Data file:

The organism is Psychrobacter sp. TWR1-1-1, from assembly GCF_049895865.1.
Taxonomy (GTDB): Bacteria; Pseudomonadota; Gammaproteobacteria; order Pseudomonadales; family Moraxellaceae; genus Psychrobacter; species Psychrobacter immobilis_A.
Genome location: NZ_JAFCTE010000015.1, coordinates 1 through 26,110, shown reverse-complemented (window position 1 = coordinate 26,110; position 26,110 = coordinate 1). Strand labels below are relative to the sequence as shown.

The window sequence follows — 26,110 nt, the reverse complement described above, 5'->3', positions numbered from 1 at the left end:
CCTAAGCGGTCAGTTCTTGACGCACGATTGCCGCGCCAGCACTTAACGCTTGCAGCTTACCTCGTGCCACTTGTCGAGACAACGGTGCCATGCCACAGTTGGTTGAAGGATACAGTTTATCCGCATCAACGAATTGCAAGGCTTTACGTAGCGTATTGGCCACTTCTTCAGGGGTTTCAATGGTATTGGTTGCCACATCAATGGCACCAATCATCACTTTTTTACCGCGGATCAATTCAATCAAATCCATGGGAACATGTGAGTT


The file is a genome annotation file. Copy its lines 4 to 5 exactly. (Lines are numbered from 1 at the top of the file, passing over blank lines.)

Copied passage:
The window sequence follows — 26,110 nt, the reverse complement described above, 5'->3', positions numbered from 1 at the left end:
CCTAAGCGGTCAGTTCTTGACGCACGATTGCCGCGCCAGCACTTAACGCTTGCAGCTTACCTCGTGCCACTTGTCGAGACAACGGTGCCATGCCACAGTTGGTTGAAGGATACAGTTTATCCGCATCAACGAATTGCAAGGCTTTACGTAGCGTATTGGCCACTTCTTCAGGGGTTTCAATGGTATTGGTTGCCACATCAATGGCACCAATCATCACTTTTTTACCGCGGATCAATTCAATCAAATCCATGGGAACATGTGAGTT